Democratic View: Haskell leads on gun safety
Once again we’re facing the carnage of gun violence. Now there are new, devastating superlatives: two mass shootings within 13 hours that ended the lives of 31 innocent people and left dozens injured, some critically. The Dayton killer managed to end 9 lives within 30 seconds. Three mass shootings within 8 days. After we mourn and gain back some equilibrium, we must harness our anger and outrage to demand effective change. We cannot succumb to numbness in the face of normalization of gun violence in America.
Several generations of America’s children have known nothing of a time without mass shootings. State Senator Will Haskell, a champion for gun safety, wants to change that for the immediate future and for future generations. Will, who represents CT -26, which includes Ridgefield, made sensible gun laws central to his campaign. He has kept his promises.
During his first legislative session in 2019, Will, who is a member of the Judiciary Committee, introduced three bills to strengthen gun safety: outlawing ghost guns, requiring presentation of a carry permit to law enforcement and a limit on multiple handgun purchases in a single transaction. Thanks to Sen. Haskell’s leadership, “ghost guns”, which are firearms without serial numbers leaving them untraceable and that can be assembled at home., are now prohibited. Gov. Lamont signed the bill, HB 7219, this past June.
“Ethan’s Law”, HB-7218, named for Ethan Song, the Guilford teen who accidentally killed himself while playing with the gun his friend’s father had left in a cardboard box, requires that gun owners store firearms, whether loaded or unloaded, in securely locked containers if a person under the age of 18 is likely to gain access to the weapon without permission. The legislation, which also addresses firearm safety in public schools, was co-sponsored by Sen. Haskell.
“I’m proud”, Sen. Haskell has said “to be a co-sponsor of bills that will begin to address the fear that students feel when they hear a loud noise in the hallway and worry about where to hide in the event that their school will be the site of the next tragedy.”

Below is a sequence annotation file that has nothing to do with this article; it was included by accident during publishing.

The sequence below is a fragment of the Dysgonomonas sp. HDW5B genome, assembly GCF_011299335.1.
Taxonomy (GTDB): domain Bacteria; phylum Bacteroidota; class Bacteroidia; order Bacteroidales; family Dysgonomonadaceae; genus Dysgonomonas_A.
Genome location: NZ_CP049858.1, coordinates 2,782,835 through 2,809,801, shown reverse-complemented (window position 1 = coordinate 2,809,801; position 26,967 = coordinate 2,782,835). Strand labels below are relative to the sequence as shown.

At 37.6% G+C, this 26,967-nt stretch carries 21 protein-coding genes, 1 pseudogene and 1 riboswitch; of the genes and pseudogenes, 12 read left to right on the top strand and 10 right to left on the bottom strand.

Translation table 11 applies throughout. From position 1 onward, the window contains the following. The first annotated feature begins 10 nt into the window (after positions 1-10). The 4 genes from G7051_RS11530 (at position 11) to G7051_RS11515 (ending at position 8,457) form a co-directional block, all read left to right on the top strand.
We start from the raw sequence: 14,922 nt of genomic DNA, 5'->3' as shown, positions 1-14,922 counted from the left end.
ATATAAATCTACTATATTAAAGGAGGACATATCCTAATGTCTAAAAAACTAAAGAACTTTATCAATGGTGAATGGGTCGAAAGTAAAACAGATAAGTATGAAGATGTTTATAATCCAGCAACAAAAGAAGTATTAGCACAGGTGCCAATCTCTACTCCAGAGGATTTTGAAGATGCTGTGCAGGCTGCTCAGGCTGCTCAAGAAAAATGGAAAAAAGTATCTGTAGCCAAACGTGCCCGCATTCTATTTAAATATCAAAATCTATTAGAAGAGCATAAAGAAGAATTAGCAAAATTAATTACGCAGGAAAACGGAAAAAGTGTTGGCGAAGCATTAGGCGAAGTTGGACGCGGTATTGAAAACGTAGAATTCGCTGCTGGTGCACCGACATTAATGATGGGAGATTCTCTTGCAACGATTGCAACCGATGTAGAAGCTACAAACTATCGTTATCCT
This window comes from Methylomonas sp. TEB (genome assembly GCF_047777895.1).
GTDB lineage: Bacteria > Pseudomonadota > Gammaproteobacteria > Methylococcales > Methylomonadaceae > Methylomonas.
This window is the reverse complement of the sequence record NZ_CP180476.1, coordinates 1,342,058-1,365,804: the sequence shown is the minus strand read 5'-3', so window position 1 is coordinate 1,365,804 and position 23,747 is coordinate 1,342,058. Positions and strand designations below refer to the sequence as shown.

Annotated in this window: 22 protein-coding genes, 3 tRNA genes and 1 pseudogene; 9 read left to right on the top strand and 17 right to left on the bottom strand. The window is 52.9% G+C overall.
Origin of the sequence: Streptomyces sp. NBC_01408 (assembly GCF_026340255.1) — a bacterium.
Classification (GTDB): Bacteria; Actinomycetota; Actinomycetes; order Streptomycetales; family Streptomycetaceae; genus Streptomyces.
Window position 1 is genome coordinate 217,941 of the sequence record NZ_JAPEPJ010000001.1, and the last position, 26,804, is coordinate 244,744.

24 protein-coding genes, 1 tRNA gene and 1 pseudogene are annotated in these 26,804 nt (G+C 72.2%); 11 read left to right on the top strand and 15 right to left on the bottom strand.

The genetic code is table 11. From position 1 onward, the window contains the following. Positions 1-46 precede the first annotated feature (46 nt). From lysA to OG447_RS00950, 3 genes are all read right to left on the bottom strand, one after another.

HB 7223, co-sponsored by Haskell, requiring that pistols and firearms in unattended motor vehicles be locked and secured, was also signed into law.
Recently, Will held one of his many Town Hall meetings with his Ridgefield constituents. While discussing his first session in the senate, Will was excited, enthusiastic and proud of what had been accomplished. He entered his first term with a long list of priorities he hoped to achieve. The experience taught him that to get the work of the people done, a representative must be willing to listen to his constituents, work across the aisle, compromise if needed, but never on fundamental principles.
We need voices like Will’s to speak out at a time when political rhetoric has become degraded, debased and divisive from the highest office in our land. Will is committed to reducing gun violence. He has not been distracted. He has kept his promises.
Kelly Breckenridge and Sylvia Steinert are residents of Ridgefield and are members of the Ridgefield Democratic Town Committee. The Ridgefield Democratic Town Committee provides this column.